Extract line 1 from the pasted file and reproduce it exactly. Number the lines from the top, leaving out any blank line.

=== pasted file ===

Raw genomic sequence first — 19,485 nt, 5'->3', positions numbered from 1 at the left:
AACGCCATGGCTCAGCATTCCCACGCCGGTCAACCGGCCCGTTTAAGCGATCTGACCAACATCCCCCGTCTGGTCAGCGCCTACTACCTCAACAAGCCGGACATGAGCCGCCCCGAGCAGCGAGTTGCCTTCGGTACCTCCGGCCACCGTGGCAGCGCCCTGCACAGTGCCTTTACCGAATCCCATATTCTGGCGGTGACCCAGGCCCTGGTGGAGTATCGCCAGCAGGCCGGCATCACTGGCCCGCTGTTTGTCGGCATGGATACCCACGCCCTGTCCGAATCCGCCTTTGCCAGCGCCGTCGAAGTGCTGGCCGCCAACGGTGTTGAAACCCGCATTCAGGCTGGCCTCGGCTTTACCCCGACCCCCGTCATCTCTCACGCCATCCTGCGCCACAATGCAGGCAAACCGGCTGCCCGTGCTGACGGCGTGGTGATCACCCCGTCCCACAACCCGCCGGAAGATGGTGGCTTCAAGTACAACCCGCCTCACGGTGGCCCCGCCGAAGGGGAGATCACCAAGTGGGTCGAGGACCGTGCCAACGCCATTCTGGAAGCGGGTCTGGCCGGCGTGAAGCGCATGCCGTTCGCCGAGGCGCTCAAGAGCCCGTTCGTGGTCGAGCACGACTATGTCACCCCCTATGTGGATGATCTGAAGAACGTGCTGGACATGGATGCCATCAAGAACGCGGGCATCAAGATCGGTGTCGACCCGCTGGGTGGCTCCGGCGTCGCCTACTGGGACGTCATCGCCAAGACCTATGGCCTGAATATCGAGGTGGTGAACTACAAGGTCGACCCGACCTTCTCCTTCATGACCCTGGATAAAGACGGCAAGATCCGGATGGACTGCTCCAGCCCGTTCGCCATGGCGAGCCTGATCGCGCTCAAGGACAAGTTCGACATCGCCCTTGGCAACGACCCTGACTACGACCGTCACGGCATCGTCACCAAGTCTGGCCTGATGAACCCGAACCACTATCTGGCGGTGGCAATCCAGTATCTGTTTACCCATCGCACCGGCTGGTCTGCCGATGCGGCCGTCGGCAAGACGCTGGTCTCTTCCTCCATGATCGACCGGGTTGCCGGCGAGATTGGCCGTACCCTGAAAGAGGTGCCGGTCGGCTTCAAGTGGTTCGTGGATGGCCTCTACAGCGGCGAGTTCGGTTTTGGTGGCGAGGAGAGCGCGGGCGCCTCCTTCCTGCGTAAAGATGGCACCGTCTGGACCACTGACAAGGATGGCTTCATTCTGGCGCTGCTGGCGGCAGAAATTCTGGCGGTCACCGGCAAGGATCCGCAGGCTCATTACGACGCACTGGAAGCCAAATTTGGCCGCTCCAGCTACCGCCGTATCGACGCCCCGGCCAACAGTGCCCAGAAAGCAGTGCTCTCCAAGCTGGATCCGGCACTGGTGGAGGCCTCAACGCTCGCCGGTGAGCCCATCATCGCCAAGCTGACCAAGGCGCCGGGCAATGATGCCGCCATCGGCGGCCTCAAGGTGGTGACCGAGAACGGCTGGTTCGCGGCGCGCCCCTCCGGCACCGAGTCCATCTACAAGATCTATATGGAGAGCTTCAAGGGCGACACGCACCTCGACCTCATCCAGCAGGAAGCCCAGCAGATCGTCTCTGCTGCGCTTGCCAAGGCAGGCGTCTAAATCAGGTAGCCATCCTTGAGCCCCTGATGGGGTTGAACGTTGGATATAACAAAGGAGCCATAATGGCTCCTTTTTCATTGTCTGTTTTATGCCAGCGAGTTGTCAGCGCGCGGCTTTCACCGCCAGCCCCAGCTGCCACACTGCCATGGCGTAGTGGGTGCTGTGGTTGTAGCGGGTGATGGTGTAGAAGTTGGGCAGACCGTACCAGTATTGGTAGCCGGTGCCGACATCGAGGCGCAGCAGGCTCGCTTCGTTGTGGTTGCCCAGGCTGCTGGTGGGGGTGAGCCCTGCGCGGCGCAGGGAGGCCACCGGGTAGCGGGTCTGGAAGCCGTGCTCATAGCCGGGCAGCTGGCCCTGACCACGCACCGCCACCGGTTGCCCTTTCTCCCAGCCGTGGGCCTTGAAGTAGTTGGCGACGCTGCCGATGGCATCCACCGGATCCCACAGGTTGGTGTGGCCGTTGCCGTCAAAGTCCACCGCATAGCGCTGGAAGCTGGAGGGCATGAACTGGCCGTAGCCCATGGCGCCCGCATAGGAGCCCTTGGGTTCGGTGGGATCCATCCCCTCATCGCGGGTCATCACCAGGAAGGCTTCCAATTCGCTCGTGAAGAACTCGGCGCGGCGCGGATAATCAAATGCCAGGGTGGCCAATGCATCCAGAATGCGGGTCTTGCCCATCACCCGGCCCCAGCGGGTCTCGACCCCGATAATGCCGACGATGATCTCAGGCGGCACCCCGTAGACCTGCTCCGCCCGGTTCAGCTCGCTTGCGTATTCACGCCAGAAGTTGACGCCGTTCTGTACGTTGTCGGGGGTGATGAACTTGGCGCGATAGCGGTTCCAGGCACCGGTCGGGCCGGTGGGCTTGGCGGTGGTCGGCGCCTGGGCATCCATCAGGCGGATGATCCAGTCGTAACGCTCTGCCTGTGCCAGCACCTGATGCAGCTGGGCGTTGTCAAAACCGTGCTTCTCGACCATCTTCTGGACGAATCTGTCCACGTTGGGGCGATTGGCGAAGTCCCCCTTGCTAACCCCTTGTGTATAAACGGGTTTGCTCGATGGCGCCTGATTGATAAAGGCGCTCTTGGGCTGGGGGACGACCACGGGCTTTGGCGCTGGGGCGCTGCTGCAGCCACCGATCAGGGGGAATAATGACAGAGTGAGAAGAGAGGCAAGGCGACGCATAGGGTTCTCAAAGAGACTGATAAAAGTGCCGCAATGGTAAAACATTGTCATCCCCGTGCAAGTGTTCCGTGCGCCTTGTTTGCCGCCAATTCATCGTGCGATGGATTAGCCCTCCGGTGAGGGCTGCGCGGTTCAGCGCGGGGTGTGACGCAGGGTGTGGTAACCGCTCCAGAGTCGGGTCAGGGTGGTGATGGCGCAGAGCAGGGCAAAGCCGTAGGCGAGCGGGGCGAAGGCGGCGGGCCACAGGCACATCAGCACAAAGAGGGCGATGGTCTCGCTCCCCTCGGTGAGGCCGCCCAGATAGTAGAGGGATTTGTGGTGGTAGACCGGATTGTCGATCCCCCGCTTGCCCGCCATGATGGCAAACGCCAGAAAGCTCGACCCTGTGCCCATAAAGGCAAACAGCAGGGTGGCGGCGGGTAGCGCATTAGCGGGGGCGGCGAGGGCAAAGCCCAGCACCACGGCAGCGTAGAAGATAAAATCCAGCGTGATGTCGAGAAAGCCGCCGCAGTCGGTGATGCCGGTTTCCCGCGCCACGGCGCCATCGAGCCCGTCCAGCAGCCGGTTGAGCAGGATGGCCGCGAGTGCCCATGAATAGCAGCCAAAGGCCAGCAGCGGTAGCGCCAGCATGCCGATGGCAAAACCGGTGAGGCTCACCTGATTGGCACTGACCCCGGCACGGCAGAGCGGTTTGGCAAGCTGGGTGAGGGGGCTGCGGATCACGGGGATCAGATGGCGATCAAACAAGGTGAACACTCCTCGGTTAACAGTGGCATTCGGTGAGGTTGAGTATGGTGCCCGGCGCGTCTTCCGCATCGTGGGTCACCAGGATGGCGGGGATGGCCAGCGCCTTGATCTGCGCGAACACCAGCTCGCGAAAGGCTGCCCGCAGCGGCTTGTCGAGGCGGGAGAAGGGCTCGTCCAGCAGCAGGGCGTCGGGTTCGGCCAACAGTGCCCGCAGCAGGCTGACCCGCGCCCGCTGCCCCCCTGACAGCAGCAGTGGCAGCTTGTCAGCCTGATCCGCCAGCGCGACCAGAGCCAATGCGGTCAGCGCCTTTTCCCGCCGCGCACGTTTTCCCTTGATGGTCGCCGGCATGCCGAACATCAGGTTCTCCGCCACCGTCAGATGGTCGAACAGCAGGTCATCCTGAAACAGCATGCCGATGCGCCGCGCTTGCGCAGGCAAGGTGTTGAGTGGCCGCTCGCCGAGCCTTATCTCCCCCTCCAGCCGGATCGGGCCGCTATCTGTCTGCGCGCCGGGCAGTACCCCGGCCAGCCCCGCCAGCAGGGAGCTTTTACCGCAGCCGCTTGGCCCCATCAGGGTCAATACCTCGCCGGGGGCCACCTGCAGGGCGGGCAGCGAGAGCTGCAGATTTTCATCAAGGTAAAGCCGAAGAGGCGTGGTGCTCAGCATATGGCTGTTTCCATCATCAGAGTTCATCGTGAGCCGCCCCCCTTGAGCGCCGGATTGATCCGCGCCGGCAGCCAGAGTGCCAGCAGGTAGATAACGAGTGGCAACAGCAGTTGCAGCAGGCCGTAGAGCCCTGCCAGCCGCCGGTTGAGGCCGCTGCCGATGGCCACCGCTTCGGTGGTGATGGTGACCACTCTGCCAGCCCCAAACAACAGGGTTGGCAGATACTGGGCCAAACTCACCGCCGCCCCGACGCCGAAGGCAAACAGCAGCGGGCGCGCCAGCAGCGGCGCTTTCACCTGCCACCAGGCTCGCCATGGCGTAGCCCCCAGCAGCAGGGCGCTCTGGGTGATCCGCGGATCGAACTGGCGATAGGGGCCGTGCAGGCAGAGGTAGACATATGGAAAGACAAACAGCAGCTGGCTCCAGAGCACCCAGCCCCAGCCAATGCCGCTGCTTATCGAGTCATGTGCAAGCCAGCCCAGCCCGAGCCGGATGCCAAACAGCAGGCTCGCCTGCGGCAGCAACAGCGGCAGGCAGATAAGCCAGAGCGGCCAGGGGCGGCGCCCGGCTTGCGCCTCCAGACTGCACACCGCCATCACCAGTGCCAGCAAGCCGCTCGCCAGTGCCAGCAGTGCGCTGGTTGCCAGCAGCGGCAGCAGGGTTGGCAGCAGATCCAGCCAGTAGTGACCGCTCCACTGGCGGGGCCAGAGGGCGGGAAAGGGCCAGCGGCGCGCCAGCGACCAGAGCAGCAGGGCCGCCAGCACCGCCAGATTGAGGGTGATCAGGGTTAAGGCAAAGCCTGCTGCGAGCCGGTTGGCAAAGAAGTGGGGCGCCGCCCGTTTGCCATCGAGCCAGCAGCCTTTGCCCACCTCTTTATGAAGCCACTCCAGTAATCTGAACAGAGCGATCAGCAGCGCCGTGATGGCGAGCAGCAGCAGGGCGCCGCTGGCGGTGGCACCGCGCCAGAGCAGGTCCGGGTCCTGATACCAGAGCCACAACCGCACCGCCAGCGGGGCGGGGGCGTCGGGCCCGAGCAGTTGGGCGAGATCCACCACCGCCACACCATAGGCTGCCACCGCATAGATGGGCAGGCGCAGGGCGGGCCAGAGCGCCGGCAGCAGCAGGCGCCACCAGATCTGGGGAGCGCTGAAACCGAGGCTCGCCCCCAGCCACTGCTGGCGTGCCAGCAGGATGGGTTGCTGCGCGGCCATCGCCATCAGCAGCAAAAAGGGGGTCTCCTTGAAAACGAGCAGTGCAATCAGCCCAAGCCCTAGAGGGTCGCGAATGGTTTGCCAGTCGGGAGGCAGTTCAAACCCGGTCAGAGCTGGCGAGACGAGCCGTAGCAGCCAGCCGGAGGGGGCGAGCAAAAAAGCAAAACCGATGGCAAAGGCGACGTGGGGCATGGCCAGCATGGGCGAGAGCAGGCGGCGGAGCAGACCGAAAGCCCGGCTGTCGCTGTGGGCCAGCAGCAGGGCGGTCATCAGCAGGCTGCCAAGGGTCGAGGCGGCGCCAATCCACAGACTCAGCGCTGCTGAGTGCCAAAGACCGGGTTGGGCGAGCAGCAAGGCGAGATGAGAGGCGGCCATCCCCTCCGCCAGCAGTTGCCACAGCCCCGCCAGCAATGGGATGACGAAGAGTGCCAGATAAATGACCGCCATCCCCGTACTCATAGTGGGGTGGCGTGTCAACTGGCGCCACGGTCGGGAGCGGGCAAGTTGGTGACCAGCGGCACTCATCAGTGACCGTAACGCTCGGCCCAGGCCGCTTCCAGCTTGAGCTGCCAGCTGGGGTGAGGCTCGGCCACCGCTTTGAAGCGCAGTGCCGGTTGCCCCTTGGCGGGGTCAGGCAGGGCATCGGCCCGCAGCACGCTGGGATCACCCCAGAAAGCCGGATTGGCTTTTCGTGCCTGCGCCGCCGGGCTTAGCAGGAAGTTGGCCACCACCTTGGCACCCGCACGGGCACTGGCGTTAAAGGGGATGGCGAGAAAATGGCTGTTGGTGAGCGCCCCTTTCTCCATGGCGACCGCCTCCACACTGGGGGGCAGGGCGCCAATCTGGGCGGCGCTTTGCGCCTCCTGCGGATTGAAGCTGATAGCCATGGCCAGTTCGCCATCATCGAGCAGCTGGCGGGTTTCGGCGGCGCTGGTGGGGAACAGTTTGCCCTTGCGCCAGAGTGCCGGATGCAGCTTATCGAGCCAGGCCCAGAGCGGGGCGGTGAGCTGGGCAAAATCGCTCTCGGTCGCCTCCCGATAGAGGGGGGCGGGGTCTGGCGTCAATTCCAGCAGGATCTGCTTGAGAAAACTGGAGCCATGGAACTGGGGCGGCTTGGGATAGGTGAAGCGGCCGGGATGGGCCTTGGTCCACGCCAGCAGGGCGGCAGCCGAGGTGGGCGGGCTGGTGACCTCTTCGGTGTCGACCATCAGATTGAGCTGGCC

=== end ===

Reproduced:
Raw genomic sequence first — 19,485 nt, 5'->3', positions numbered from 1 at the left: